Saturday, April 4, 2009

Fragments


Ermenonville, November 1992, JBowring

In the countryside outside Paris is the landscape garden of Ermenonville, within which is the Temple of Philosophy. At a glance the temple appears to be a ruin, an example of the eighteenth century cult of ruins, the predilection for picturesque moments of decay. The temple is not, however, in ruin, but in a state of incompletion. It bears the inscription (in Latin), “Be this temple unfinished like the science [philosophy] whose name it bears”. This allegory of the imperfection of human understanding is further represented by symbolic manoeuvre of having six whole pillars of the temple standing, each of which bears the name of a philosopher (Newton, Descartes, Voltaire, Montesquieu, William Penn and Rousseau), and a further column lying in the grass, engraved with a question: “Who will complete it?” A further three uninscribed columns lie on the ground, emphasising that this is, in fact, a building site.

In Passaic, New Jersey, 1967, a highway was under construction, a process requiring some demolition, as Route 21 had to slice its way through the centre of the city. Staring at the processes of demolition and construction Robert Smithson imagined the whole as a kind of "unitary chaos", not the tumbling ruins of a picturesque scene, but “ruins in reverse". This uncertain and poised condition, a confounding of the temporal, comes about because “the buildings don’t fall into ruin after they are built but rather rise into ruin before they are built." ('The Monuments of Passaic', ArtForum December 1967)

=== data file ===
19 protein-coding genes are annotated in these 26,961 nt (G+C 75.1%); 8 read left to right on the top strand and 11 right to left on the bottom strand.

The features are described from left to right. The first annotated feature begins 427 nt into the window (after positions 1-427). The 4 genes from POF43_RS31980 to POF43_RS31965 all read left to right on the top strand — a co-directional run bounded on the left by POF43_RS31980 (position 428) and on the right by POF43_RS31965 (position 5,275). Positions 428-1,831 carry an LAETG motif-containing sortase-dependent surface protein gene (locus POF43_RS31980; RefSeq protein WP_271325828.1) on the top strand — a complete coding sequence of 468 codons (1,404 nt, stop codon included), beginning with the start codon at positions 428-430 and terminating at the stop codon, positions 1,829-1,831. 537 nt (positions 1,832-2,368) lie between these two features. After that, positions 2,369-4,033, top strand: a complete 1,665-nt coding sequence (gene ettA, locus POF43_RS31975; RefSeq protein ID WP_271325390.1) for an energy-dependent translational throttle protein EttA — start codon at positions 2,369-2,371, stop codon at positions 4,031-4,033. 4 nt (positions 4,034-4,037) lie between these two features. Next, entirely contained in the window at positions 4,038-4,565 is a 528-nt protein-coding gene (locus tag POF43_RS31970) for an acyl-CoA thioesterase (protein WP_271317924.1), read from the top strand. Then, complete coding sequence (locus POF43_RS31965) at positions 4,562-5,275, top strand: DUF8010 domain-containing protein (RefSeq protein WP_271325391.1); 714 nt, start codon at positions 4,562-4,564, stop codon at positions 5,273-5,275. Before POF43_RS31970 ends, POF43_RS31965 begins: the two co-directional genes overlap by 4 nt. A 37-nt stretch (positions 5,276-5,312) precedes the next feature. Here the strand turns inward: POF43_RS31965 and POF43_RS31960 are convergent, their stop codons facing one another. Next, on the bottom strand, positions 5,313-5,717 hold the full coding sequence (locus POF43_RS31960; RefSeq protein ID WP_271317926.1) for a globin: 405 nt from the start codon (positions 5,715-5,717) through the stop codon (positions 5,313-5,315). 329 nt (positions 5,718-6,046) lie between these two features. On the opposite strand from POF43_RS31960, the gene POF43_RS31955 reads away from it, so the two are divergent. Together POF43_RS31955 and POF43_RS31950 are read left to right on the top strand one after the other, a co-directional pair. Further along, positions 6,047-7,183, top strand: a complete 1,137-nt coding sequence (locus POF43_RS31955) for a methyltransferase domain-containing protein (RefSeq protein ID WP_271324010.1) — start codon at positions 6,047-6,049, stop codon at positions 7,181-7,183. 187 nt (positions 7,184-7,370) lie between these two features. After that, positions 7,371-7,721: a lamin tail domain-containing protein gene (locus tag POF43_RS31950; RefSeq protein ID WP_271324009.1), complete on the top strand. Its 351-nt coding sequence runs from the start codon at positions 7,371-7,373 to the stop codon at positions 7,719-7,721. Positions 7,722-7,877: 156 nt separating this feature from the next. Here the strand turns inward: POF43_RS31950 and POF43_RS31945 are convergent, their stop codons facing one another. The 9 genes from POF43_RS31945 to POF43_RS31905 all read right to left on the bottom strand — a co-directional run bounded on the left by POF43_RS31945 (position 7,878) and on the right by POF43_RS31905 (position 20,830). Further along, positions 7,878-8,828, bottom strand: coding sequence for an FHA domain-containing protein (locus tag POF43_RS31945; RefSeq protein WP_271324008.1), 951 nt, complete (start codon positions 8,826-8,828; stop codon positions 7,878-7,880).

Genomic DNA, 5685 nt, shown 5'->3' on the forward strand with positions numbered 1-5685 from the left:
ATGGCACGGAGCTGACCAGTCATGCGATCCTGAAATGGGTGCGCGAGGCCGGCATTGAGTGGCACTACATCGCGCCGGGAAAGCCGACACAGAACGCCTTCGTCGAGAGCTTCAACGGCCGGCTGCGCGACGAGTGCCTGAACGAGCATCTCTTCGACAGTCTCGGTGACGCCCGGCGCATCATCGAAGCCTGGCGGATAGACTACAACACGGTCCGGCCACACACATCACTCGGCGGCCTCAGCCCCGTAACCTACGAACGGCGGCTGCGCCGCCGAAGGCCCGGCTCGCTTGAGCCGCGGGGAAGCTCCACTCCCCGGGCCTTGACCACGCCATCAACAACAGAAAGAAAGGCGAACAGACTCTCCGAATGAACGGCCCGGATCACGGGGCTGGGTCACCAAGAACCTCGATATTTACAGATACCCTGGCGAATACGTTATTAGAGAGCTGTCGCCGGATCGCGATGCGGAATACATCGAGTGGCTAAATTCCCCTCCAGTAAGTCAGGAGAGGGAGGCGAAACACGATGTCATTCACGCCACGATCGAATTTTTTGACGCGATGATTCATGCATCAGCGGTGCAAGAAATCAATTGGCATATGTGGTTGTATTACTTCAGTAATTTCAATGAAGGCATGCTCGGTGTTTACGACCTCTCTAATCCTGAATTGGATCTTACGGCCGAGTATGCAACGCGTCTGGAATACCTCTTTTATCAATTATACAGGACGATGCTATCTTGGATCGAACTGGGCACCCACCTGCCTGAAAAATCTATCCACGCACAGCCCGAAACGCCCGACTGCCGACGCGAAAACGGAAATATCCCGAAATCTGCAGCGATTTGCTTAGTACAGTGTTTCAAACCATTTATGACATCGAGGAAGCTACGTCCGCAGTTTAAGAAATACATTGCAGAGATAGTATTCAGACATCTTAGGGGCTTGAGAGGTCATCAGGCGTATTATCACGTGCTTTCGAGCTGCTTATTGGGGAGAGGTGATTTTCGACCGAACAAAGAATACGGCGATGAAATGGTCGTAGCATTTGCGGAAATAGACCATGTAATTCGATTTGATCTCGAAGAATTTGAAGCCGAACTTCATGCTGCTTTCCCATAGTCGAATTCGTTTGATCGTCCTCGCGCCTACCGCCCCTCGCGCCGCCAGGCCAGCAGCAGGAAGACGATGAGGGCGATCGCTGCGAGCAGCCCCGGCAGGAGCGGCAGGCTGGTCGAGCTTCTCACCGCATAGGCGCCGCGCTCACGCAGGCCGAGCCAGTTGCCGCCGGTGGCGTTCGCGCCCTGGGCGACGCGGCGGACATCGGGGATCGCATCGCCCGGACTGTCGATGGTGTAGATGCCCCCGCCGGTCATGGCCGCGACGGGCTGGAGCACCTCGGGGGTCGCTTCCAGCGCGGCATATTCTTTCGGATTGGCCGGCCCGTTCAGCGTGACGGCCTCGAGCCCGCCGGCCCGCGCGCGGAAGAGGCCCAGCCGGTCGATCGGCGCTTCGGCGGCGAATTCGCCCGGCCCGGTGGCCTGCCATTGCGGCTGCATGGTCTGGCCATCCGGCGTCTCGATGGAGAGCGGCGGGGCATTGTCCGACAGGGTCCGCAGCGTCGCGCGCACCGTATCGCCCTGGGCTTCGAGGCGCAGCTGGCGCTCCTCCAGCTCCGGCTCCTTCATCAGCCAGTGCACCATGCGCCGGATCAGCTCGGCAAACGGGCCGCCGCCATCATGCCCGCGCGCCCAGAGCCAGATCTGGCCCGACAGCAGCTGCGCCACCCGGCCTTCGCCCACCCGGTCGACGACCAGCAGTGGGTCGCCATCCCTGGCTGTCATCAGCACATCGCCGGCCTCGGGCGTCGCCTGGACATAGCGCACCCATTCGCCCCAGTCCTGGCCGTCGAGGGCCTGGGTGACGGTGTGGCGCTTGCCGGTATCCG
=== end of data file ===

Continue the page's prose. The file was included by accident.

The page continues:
In the City of London the IRA bombings of 1992 caused massive damage, curtains flapped from the facades of skyscrapers, glass and paper rained down onto the streets below for days. Scenes fused into my memory, from the years of working in London. Scenes revived by Patrick Keiller's film London, where the static shots linger at several points of the devastation, and the narrator is perplexed by the spectacle, since the piles of rubble look as much like materials yet to be utilised, and he muses that it is difficult to distinguish the bombing sites from the building sites which had been so numerous just a few years before.

2009, just near the Rodin Museum in Philadelphia a large building site is simultaneously a site of demolition and construction. Piles of rubble, building materials, salvaged stone from historic walls, reinforcing steel seemingly sprouting from walls ... a sense of the cyclical, the riddle of the fragmentary, ruins in reverse ...

2 comments:

ffflaneur said...

wonderful post

jacky bowring said...

Thanks ... it is in itself a fragment of something bigger ...